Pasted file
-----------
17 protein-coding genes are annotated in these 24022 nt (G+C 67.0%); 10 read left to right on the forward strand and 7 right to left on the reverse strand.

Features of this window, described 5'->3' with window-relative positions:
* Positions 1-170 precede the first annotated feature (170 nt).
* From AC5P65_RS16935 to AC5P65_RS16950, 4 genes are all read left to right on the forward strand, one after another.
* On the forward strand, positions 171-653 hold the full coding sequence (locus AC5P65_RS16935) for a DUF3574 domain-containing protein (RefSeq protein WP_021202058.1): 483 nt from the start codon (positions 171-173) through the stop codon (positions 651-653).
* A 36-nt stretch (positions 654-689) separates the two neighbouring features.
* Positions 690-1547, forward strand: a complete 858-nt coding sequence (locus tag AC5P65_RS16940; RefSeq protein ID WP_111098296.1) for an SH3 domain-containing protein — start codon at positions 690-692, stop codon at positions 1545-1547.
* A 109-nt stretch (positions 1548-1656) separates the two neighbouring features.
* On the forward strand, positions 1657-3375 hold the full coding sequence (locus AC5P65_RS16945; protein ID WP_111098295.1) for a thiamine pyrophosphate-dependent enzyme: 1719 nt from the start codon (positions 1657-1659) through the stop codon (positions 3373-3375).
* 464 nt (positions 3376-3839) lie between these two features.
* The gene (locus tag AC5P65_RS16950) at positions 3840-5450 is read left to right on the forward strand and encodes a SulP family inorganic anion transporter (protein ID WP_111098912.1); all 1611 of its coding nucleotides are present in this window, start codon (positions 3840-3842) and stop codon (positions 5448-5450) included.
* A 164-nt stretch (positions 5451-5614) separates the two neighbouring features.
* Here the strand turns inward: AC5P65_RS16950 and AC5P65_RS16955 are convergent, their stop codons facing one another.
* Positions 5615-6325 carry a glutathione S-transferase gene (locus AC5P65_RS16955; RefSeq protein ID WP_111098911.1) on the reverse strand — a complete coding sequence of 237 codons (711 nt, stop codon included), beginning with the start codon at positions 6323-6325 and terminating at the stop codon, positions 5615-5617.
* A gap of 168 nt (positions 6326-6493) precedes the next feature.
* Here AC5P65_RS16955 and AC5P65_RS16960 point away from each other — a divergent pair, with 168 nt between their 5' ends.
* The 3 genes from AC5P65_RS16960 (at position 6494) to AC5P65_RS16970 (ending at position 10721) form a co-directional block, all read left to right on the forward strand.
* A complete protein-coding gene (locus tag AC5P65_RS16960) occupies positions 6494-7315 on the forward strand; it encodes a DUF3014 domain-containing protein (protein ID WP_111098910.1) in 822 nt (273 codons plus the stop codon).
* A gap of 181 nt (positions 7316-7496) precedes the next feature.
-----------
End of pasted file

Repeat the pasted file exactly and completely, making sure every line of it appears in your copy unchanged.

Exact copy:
17 protein-coding genes are annotated in these 24022 nt (G+C 67.0%); 10 read left to right on the forward strand and 7 right to left on the reverse strand.

Features of this window, described 5'->3' with window-relative positions:
* Positions 1-170 precede the first annotated feature (170 nt).
* From AC5P65_RS16935 to AC5P65_RS16950, 4 genes are all read left to right on the forward strand, one after another.
* On the forward strand, positions 171-653 hold the full coding sequence (locus AC5P65_RS16935) for a DUF3574 domain-containing protein (RefSeq protein WP_021202058.1): 483 nt from the start codon (positions 171-173) through the stop codon (positions 651-653).
* A 36-nt stretch (positions 654-689) separates the two neighbouring features.
* Positions 690-1547, forward strand: a complete 858-nt coding sequence (locus tag AC5P65_RS16940; RefSeq protein ID WP_111098296.1) for an SH3 domain-containing protein — start codon at positions 690-692, stop codon at positions 1545-1547.
* A 109-nt stretch (positions 1548-1656) separates the two neighbouring features.
* On the forward strand, positions 1657-3375 hold the full coding sequence (locus AC5P65_RS16945; protein ID WP_111098295.1) for a thiamine pyrophosphate-dependent enzyme: 1719 nt from the start codon (positions 1657-1659) through the stop codon (positions 3373-3375).
* 464 nt (positions 3376-3839) lie between these two features.
* The gene (locus tag AC5P65_RS16950) at positions 3840-5450 is read left to right on the forward strand and encodes a SulP family inorganic anion transporter (protein ID WP_111098912.1); all 1611 of its coding nucleotides are present in this window, start codon (positions 3840-3842) and stop codon (positions 5448-5450) included.
* A 164-nt stretch (positions 5451-5614) separates the two neighbouring features.
* Here the strand turns inward: AC5P65_RS16950 and AC5P65_RS16955 are convergent, their stop codons facing one another.
* Positions 5615-6325 carry a glutathione S-transferase gene (locus AC5P65_RS16955; RefSeq protein ID WP_111098911.1) on the reverse strand — a complete coding sequence of 237 codons (711 nt, stop codon included), beginning with the start codon at positions 6323-6325 and terminating at the stop codon, positions 5615-5617.
* A gap of 168 nt (positions 6326-6493) precedes the next feature.
* Here AC5P65_RS16955 and AC5P65_RS16960 point away from each other — a divergent pair, with 168 nt between their 5' ends.
* The 3 genes from AC5P65_RS16960 (at position 6494) to AC5P65_RS16970 (ending at position 10721) form a co-directional block, all read left to right on the forward strand.
* A complete protein-coding gene (locus tag AC5P65_RS16960) occupies positions 6494-7315 on the forward strand; it encodes a DUF3014 domain-containing protein (protein ID WP_111098910.1) in 822 nt (273 codons plus the stop codon).
* A gap of 181 nt (positions 7316-7496) precedes the next feature.